This afternoon I spent a few hours at Lebkov in The Hague, something I hadn’t done for a while. I have had takeout coffee from Lebkov over the last few months but this was one my first time sitting down. Well, there was one exception: I did meet a coworker there shortly after the rules were relaxed to allow customers to dine-in again. It was strange. We did not stay that long.
I purchased a coconut cookie, which was tasty, soft and slightly sticky on the inside. I also brought a book along, Night Train to Lisbon, although I ended up fiddling with Affinity Designer on my tablet instead. While I just started the novel last week I am enjoying it. It’s a bit dense (in a good way) so I’m glad I am reading the English translation and not the Dutch one. These days my reading habits seem to be me alternating Dutch and English with every book, which is fine.
Yesterday Marco and I took a long walk, skirting around the city centre to avoid crowds of people. We walked along the Zuidwal, which is both a street and a neighborhood within the larger Centrum neighborhood. For the most part it was easy to avoid others and it was a pretty walk along the canal. We did see a few boats drive past as well.
Near the end found ourselves near the Grote Kerk and spotted a café by the name of Anne and Max. I’ve seen it a lot although we’ve never gone to it. And yesterday was 1 June, the day restaurants and cafés were allowed to open again. After some pondering we did sit down at the terrace. None of the tables on our side were taken so it seemed safe enough. Still, it did feel weird as it was most likely our first terrace visit of the year due to the weather only being warm enough the last few weeks.
Above is a look at the menu with a closed one on the left and an open menu on the right. The light green insert on the left was added to talk about the changes in this new “corona time”. For instance, payment would be done at the table so you didn’t have to get up, and that walking paths had been made. Slightly surprising: the toilets were open, and with them promising they are disinfected every hour.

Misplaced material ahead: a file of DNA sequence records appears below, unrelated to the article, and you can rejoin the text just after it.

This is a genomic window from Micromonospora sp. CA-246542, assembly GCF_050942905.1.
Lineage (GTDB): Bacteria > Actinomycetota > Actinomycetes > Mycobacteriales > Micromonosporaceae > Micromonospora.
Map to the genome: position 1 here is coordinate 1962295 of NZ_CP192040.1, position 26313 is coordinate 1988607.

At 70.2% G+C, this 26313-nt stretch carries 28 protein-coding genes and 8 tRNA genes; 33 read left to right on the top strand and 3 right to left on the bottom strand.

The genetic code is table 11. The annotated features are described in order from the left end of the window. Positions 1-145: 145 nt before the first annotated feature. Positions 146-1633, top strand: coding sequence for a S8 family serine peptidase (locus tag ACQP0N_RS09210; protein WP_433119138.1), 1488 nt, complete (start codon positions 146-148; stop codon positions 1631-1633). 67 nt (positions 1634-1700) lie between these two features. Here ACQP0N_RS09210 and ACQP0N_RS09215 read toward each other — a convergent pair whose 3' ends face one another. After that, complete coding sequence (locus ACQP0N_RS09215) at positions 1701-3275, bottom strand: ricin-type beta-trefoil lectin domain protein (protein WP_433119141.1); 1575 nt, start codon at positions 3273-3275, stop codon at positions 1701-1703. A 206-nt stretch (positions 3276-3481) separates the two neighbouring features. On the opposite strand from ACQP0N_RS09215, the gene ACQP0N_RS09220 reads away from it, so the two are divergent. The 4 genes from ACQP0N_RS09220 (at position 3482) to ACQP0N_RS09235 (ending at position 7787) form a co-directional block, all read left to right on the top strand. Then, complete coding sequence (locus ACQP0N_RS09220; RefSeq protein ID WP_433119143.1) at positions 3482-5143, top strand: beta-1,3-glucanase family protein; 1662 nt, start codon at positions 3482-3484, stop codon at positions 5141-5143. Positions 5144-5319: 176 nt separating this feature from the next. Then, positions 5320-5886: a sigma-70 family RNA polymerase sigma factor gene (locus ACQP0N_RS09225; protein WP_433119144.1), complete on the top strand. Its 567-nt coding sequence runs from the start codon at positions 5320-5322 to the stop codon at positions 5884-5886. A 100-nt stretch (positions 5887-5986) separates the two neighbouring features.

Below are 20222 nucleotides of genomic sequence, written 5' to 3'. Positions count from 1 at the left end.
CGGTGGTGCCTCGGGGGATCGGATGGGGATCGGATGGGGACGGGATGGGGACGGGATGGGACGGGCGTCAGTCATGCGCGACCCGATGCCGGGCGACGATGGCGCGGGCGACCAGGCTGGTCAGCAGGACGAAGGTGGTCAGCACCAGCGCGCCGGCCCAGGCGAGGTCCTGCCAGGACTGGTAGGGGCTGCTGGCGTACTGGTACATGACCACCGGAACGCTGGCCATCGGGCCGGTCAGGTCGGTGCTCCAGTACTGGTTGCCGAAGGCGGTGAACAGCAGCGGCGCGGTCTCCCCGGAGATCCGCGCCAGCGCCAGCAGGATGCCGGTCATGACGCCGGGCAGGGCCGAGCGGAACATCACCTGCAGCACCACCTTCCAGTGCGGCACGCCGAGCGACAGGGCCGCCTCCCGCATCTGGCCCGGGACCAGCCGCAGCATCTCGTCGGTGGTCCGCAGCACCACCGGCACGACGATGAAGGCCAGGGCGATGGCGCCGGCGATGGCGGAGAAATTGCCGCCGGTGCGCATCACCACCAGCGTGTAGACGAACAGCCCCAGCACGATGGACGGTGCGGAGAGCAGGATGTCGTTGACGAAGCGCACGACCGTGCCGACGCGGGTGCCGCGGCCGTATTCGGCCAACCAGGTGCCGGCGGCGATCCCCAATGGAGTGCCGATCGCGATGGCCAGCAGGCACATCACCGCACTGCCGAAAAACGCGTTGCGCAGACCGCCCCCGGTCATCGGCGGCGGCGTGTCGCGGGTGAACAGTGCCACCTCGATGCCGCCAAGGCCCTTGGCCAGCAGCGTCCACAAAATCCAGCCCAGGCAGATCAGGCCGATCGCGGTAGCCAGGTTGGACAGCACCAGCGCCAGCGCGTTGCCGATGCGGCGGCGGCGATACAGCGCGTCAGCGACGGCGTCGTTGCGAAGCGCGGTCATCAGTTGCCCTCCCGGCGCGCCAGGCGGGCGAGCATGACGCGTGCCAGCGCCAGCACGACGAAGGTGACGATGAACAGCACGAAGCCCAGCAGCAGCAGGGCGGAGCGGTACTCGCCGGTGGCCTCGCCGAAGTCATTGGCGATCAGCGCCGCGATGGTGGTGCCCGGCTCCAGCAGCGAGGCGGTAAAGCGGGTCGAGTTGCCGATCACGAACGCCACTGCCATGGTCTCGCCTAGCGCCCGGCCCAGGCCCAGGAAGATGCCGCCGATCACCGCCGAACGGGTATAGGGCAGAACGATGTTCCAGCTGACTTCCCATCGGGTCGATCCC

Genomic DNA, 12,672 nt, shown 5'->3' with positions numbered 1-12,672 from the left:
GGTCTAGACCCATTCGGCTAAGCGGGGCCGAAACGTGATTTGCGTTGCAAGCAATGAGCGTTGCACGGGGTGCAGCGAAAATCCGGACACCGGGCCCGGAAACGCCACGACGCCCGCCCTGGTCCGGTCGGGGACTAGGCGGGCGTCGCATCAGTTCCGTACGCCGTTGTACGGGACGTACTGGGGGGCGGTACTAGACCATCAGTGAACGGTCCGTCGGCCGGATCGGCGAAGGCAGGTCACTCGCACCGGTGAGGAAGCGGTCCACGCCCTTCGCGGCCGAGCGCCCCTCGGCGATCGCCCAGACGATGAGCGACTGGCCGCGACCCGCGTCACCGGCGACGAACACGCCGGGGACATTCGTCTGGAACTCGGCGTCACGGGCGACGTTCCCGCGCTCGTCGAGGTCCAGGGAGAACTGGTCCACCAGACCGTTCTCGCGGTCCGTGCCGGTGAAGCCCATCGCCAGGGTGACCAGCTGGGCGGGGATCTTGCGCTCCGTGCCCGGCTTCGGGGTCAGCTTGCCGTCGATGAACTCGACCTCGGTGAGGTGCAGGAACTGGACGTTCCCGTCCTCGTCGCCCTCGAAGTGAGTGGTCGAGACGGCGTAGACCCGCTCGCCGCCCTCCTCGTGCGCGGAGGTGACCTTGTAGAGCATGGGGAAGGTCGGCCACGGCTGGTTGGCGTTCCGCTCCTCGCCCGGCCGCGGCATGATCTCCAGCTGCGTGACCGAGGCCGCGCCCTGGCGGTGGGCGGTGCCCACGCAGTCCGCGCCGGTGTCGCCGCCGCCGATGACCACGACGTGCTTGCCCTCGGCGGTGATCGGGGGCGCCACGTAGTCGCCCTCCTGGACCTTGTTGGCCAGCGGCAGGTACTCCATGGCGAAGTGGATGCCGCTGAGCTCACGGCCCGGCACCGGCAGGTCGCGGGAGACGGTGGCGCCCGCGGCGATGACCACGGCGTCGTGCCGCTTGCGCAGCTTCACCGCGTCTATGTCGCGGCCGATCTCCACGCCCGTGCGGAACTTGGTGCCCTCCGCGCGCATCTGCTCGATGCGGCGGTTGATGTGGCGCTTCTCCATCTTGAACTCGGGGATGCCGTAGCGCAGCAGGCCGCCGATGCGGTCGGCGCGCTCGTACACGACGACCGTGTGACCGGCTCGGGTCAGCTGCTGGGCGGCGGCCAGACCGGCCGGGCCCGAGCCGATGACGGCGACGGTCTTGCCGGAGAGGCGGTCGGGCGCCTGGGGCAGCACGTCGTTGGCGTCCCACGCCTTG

Marco ordered a Zindering (no idea how to translate that – if you know, leave a comment), which is an ice cold chai latte with an extra shot espresso. I had a ginger-lemongrass soda and we shared a slice of apple pie with whipped cream. Somehow we always end up ordering apple pie at new places. This apple pie was pretty good, although it was different than what I expected – I expected the top crumb to be a bit more crunchy. Still good, though.
Otherwise things seemed pretty normal. I wouldn’t say the waiter kept 1.5 meters distance perfectly, but a) that’s almost impossible b) the moments were limited to handing out the menus, receiving the food and paying.
The only thing that would have made the visit better would have been more sun. When you are moving around it isn’t too cold but sitting down meant it was easier to feel the wind every minute or so. Brr! I think businesses would have preferred more sun, but perhaps it was for the best as it meant that most places weren’t overflowing with guests. There was enough room in most places to take a seat right away and enjoy the goodies.